From a certain perspective, yea the magnetic flux stops flowing through one path and starts flowing in another, instantly. Its like water flowing through multiple pipes each with its own valve. If one valve opens another shuts. If synchronzation isnt perfect u get cogging torque, not much different than water hammer. The lines of flux are just visualizations of the field strength or portion of flux in that area. They can indeed disappear and reappear somewhere else as quicky as conditions change. If the air gap was zero, and the permiability of the core infinite, no flux at all would travel through the area where the coils go, regardless if current was flowing in the coil or not.

Tl;dr yes lines of flux disappear and reappear instantly somewhere else as the magnet passes by the teeth. The total number of them doesnt even have to remain the same, but the rate at which they change is equal to the voltage potential generated. For neodymium magnets there is often considerable eddy currents induced inside the magnet by the varing air gap inductance which is what causes cogging torque.
« Last Edit: March 21, 2017, 04:23:56 AM by joestue »

mbouwer

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Re: Active Pitchcontrol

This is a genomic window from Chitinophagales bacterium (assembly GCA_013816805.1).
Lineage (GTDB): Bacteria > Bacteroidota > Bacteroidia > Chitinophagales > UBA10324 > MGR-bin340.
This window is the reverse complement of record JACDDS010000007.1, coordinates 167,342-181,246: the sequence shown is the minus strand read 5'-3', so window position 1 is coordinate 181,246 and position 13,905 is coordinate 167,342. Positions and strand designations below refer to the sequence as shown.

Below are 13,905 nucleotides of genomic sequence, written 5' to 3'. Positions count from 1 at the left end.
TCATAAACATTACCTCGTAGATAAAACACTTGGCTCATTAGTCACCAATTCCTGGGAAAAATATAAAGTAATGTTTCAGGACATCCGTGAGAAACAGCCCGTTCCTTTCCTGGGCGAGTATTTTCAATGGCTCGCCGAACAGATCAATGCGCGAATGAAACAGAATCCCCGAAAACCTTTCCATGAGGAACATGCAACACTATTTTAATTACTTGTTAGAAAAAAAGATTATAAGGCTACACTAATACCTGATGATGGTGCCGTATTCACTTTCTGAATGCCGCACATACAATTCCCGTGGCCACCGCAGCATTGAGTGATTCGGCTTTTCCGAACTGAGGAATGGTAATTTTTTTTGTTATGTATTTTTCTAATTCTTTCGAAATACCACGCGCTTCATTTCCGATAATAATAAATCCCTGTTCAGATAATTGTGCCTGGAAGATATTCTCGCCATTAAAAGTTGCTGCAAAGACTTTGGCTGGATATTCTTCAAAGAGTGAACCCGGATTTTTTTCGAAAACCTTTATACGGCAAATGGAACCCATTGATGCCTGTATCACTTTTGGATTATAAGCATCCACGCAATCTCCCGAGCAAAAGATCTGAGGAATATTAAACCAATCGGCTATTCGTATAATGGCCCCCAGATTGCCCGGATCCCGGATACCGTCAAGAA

« Reply #576 on: March 21, 2017, 07:27:11 AM »
Interesting discussion. Today I have made the rotor.
My plan is to attach 64 neodymium magnets.

joestue

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Re: Active Pitchcontrol
« Reply #577 on: March 21, 2017, 01:14:10 PM »
So for what its worth there are actually a lot of people who refuse to believe that magnetic materials do in fact shield so to speak, a conductor from magnetic flux "lines" (whatever those lines are btw, the lines you see in a simulation are just representations of the flux's concentration, location, etc)

here's one such person.
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. The mathematics of induction are clear. It requires a changing magnetic flux - WITHIN THE AREA BOUNDED BY THE LOOP - and NOT ANYTHING AT THE LOCATION OF THE LOOP ITSELF OR THE ELECTRONS WITHIN IT. When it comes to understanding why electrons are forced around a secondary loop you must accept some "spooky interaction at a distance" without any local field at the electrons location to explain it. I have more than a bit of a problem with that.